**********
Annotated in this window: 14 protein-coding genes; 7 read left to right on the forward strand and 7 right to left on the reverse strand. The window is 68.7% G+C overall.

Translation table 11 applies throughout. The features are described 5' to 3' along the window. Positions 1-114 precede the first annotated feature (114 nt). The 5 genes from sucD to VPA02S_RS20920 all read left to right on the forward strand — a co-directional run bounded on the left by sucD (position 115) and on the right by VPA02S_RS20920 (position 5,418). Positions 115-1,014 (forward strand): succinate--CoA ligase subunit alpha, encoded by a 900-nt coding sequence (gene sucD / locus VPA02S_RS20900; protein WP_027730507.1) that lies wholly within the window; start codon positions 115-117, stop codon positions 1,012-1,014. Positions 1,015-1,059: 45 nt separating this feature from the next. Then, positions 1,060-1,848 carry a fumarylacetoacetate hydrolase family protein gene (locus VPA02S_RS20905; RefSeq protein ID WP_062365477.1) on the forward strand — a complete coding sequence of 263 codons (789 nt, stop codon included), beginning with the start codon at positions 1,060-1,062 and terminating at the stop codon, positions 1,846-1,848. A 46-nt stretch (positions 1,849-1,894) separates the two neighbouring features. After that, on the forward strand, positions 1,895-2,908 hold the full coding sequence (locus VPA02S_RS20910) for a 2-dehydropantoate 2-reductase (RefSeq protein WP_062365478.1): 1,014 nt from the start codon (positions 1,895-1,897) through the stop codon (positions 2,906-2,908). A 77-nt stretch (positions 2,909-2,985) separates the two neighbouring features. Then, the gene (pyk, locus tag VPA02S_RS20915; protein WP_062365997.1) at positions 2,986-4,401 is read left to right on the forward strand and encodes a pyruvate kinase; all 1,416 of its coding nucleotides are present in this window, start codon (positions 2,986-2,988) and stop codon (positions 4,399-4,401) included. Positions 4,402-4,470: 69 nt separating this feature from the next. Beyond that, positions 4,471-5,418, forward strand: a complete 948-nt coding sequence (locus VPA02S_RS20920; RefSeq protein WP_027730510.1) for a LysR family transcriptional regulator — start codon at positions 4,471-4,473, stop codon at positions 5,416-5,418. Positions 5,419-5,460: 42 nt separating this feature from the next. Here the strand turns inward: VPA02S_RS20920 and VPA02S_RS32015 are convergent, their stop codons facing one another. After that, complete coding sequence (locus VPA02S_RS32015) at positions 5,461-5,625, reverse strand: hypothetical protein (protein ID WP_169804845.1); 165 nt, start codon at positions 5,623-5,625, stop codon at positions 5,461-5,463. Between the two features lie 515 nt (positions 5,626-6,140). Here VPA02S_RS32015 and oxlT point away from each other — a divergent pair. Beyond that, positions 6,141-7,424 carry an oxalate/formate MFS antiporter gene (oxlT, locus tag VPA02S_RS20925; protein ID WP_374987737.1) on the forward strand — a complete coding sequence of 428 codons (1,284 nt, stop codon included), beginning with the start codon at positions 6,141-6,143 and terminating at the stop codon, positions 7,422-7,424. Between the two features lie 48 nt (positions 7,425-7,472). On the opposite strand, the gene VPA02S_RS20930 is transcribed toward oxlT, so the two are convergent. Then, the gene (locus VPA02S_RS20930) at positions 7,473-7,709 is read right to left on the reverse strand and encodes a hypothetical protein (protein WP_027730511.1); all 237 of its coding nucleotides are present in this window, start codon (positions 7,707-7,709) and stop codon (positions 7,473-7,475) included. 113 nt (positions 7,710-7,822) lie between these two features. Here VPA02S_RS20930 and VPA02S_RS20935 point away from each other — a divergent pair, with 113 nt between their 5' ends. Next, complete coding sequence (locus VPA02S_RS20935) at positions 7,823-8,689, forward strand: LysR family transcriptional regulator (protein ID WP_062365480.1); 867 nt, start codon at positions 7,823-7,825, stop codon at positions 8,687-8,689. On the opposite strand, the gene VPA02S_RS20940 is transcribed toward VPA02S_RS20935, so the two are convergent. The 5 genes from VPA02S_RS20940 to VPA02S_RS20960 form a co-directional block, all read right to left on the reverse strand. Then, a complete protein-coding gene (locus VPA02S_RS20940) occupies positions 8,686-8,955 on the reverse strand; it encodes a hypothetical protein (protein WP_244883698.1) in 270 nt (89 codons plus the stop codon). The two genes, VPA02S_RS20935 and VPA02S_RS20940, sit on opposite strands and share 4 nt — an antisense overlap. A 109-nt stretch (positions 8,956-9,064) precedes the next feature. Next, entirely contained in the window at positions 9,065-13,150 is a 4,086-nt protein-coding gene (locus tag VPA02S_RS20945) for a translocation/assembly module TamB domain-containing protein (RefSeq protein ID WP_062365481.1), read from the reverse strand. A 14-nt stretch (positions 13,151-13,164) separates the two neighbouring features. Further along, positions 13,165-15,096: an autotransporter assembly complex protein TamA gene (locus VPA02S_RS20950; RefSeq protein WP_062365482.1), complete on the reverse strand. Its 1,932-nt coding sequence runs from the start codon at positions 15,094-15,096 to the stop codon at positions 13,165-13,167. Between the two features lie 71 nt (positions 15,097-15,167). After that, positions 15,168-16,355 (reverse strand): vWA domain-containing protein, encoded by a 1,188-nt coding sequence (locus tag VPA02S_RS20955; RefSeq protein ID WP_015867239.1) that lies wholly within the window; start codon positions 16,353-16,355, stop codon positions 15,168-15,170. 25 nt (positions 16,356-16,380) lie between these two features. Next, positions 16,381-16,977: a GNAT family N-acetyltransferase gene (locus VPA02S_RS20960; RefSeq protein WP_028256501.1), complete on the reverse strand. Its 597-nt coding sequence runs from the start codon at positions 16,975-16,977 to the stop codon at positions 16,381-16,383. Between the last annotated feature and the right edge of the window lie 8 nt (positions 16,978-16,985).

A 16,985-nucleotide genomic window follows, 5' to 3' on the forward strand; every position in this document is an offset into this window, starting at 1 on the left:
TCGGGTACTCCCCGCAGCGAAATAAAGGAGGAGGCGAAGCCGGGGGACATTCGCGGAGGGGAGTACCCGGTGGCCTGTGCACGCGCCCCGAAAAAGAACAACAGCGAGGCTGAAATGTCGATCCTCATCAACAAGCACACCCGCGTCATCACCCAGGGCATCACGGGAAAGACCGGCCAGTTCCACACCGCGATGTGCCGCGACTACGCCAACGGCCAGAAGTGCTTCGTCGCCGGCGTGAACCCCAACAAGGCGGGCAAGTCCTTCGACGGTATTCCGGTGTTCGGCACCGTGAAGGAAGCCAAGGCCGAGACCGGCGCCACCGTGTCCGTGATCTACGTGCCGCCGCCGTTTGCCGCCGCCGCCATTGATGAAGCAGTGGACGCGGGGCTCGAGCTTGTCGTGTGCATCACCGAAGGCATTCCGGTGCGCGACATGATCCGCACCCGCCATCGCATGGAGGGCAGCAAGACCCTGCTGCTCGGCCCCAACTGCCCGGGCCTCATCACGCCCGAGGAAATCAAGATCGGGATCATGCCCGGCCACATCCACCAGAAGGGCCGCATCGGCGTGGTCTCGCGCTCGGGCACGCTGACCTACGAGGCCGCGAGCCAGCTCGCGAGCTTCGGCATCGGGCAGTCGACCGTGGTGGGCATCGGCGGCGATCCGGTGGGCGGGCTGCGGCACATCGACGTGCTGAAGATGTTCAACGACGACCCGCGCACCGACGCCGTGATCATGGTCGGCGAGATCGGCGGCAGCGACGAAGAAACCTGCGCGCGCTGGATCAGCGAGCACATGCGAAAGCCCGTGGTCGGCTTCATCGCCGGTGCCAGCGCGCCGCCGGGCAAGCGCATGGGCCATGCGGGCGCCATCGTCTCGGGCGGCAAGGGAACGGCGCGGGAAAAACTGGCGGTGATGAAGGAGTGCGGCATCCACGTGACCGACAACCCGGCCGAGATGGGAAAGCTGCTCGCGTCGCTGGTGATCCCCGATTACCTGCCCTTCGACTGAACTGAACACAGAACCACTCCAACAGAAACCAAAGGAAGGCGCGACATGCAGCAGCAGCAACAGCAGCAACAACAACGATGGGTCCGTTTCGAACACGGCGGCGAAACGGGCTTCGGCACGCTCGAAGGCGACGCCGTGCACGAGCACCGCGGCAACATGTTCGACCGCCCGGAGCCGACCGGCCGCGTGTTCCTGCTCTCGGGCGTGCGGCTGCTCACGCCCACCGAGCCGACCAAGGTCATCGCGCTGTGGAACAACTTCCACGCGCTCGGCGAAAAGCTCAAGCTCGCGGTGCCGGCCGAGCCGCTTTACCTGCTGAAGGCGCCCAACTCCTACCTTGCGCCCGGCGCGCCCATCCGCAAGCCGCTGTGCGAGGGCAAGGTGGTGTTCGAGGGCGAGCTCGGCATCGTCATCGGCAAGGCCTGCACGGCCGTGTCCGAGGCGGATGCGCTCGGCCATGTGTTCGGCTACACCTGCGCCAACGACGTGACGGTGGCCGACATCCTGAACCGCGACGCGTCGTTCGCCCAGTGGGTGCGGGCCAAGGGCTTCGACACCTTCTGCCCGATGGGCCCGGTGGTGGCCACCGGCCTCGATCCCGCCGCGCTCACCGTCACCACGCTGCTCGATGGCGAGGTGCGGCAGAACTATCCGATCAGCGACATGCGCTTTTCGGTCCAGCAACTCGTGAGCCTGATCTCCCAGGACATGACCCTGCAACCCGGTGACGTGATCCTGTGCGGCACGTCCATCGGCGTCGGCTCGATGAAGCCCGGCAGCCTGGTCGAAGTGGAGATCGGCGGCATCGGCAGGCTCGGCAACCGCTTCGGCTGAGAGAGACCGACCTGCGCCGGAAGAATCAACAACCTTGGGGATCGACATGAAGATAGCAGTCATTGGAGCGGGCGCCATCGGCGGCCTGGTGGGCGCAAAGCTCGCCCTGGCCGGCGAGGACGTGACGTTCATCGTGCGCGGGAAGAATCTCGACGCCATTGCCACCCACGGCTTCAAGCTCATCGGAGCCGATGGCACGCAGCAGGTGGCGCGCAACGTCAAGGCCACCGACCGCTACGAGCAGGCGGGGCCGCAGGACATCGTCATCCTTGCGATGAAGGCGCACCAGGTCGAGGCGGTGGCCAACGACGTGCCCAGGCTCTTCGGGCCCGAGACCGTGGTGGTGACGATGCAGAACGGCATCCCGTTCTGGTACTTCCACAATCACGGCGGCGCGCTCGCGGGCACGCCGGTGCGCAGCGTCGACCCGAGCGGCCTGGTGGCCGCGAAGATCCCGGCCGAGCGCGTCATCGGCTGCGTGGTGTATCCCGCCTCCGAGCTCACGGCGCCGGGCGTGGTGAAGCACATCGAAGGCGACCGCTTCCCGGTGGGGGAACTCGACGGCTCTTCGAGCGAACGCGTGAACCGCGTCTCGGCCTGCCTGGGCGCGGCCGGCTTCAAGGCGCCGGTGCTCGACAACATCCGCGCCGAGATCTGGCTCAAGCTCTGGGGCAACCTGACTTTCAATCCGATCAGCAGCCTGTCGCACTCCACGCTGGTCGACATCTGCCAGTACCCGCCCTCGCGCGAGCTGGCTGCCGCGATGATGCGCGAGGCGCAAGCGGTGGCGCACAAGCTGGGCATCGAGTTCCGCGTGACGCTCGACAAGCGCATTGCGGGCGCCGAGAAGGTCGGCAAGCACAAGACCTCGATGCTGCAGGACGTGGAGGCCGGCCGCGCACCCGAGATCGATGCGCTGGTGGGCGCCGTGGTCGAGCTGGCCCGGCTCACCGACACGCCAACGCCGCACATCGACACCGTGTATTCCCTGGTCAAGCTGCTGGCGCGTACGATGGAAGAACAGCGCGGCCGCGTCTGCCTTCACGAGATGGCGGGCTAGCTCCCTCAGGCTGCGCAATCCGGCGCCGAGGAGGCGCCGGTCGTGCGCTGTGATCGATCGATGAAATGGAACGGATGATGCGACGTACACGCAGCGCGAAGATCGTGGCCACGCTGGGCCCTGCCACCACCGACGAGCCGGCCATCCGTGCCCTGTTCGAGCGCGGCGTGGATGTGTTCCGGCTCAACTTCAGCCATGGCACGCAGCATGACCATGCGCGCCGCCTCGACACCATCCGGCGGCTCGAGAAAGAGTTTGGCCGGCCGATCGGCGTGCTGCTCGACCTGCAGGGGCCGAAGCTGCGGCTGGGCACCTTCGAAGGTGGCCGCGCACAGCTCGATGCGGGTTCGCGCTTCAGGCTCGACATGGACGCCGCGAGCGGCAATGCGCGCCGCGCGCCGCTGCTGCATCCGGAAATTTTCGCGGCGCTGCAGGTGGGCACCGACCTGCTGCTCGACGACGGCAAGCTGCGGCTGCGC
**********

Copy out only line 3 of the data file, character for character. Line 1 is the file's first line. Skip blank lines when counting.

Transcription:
A 16,985-nucleotide genomic window follows, 5' to 3' on the forward strand; every position in this document is an offset into this window, starting at 1 on the left: